Inspired living

The healing power of dandelion

Discover the healing power of dandelion roots and flowers

Credit: Masaaki Komori

Historically, dandelion root and leaves have been used to treat liver and kidney problems across Native American, Chinese and European cultures. In addition to being an amazingly beneficial plant medicine, dandelion can be consumed in many ways: the root either as a casserole vegetable or roasted as a coffee alternative (two-year-old roots are best); the leaves and the flowers in salads and teas; and even the sap to reduce skin infections topically.

As it grows so well in the Australian climate, dandelion is considered a weed, but nothing could be further from the truth. Grow some in your backyard and use it for its multiple health benefits.

Active ingredients

Dandelion has an abundance of bitter principles in all parts of the plant, as well as sterols structurally related to bile. It also contains an anti-allergy terpene and large amounts of polysaccharides, including inulin (a major prebiotic), pectin and various flavonoids. Flavonoid glycosides have been isolated from the flowers and leaves. The flowers are also high in luteolin, known for its anti-inflammatory activity.

Nutritionally, dandelion is a rich source of vitamins such as betacarotene. It has four times the provitamin A found in spinach, and more vitamin C than tomatoes. Chlorophyll, vitamins C and D, B vitamins and choline are present in dandelion. Its mineral content includes high levels of potassium and magnesium along with silicon, manganese, zinc, copper, iron and phosphorus.

Dandelion root

Liver detoxification & blood cleanser

Medicinally, the most powerful part of the plant is the root with its ability to detoxify and heal the liver. It increases the production of bile and is one of the strongest herbal lipotropics known. By stimulating bile production, dandelion root significantly improves liver function, removing obstructions of the liver, gall bladder and spleen and purifying the blood.

In addition to being an amazingly beneficial plant medicine, dandelion can be consumed in many ways.

It also improves liver hormone regulation, regulates blood glucose and helps the body break down fats. When the liver is not functioning correctly, the cells cannot remove all their waste products, there’s a back-up in the bloodstream and wastes are stored in connective tissue. Dandelion is an excellent alterative and liver detoxifier and it flushes fat deposits from the liver. Research also shows that dandelion has the potential ability to regenerate damaged liver cells.

As dandelion is considered cooling and drying, it’s excellent for improving “hot” inflammatory conditions that are related to the liver, such as acne, eczema, red burning eyes, headaches (with a tense neck) and inflammatory arthritis.


Bitter herbs are eaten worldwide to improve digestion by stimulating digestive enzyme production and as a blood tonic. Historically and today, dandelion improves the function of the pancreas, spleen and stomach, and is helpful in stimulating the appetite. The high probiotic inulin component of dandelion leaves and roots increases levels of bifidobacteria and lactobacilli in the gut.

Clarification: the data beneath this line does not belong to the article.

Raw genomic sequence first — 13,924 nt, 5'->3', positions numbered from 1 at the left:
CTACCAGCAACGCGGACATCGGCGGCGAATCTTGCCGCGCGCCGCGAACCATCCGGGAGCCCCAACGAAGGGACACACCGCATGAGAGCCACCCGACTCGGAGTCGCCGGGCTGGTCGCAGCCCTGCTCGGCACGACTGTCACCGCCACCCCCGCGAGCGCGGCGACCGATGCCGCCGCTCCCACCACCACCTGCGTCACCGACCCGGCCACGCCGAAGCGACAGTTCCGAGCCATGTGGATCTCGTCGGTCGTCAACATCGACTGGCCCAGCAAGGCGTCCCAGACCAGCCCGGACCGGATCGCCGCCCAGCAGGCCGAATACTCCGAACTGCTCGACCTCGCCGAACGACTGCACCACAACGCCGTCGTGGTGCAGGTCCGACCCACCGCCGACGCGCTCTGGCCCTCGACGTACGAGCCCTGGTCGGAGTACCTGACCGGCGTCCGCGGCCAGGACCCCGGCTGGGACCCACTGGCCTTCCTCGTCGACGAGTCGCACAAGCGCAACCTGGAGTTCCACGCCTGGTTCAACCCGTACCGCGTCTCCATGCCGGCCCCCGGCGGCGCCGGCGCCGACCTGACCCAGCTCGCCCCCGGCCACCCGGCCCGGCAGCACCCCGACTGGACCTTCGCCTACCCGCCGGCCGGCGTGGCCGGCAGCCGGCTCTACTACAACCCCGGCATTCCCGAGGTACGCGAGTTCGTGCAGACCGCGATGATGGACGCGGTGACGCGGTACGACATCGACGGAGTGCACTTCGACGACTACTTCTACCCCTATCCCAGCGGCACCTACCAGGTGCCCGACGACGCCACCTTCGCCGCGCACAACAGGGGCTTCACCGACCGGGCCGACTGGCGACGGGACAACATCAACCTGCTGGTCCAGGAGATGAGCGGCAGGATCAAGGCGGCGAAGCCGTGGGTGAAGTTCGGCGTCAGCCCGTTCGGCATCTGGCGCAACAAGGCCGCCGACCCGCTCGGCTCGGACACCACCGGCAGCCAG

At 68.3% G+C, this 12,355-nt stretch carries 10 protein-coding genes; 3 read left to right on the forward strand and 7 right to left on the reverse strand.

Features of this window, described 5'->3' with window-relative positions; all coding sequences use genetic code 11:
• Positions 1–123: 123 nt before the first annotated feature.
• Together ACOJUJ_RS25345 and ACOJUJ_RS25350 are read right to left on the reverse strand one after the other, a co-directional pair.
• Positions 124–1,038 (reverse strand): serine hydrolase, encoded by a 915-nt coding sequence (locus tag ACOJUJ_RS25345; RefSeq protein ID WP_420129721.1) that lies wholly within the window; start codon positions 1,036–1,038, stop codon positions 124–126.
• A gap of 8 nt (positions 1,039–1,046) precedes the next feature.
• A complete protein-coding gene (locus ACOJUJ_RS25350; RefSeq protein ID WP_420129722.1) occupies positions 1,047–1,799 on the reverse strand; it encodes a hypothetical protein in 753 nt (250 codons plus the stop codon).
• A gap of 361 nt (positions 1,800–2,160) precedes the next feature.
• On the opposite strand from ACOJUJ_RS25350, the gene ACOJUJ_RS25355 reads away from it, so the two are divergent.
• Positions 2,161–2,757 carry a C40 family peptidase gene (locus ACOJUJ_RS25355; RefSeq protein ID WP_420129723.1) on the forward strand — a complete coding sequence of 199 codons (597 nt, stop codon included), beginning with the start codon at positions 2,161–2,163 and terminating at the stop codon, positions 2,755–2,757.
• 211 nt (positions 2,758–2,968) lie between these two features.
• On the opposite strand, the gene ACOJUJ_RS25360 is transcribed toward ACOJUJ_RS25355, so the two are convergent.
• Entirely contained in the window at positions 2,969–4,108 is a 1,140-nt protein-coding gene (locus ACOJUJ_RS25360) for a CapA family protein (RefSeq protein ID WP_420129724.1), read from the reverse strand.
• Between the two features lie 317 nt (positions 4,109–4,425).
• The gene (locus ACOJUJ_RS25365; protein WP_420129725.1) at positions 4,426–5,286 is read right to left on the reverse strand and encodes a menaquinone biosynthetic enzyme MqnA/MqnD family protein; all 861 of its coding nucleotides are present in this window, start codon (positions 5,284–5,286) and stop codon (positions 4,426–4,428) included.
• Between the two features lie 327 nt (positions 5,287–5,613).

Endocrine system

The high inulin content of the plant also indicates a blood-glucose-modulating activity by improving insulin secretion.

Immune system

Dandelion has been shown to restore immune function in immune-suppressed mice, enhancing cell-mediated immunity, humoral immunity and non-specific immunity. It has been shown that this may be partly due to its ability to restore nitric oxide production and increase the secretion of a compound called tumour-necrosis factor (alpha) TNFα.

Extracts of dandelion leaf have shown a decrease in the proliferation and invasiveness of both breast and prostate cancer cells. The root has shown promise in inducing apoptosis in human pancreatic cancer cells, and colon cancer and chronic leukemic cells.


Dandelion root has shown powerful anti-inflammatory activity, active through various pathways including the COX2 pathways. It has been effective against acute pancreatitis as well as arthritis in rate, reducing inflammation and reversing bone and cartilage damage.


All parts of the dandelion plant have shown anti-oxidative actions and are particularly effective against lipid peroxidation, thus protecting against many chronic illnesses.


Mice studies have shown dandelion leaves and roots to have an antidepressant effect.

Dandelion leaf

The leaves of dandelion are an excellent mineral source with high levels of potassium, magnesium, manganese and iron. Dandelion leaves have a strong diuretic effect, comparable to that of furosemide (Lasix), thus helping remove excess fluid. They are also a source of the minerals lost in the fluid removal process, so they help nourish the urinary system.

A recent in vitro study showed that an extract of dandelion leaf reduced calcium crystallization, thus reducing the risk of kidney stones. Rat studies have also indicated reduced risk of uric acid tones as well.

Dandelion leaf extracts are also showing promise in reducing hepatitis C viral replication.

Dandelion flower

An infusion of dandelion flowers is an excellent skin toner, helping to address acne and dry spots. Infused in oil, they make an excellent remedy for muscle soreness. The flowers possess marked antioxidant activity and gently improve heart function.

Using dandelion

Dandelion is a non-toxic herb that can be used in large doses and as a food. As a caution, due to the diuretic action of the leaves you should be careful if kidney disease is present.


Dr Karen Bridgman

Karen Bridgman is a holistic practitioner at Lotus Health and Lotus Dental in Neutral Bay.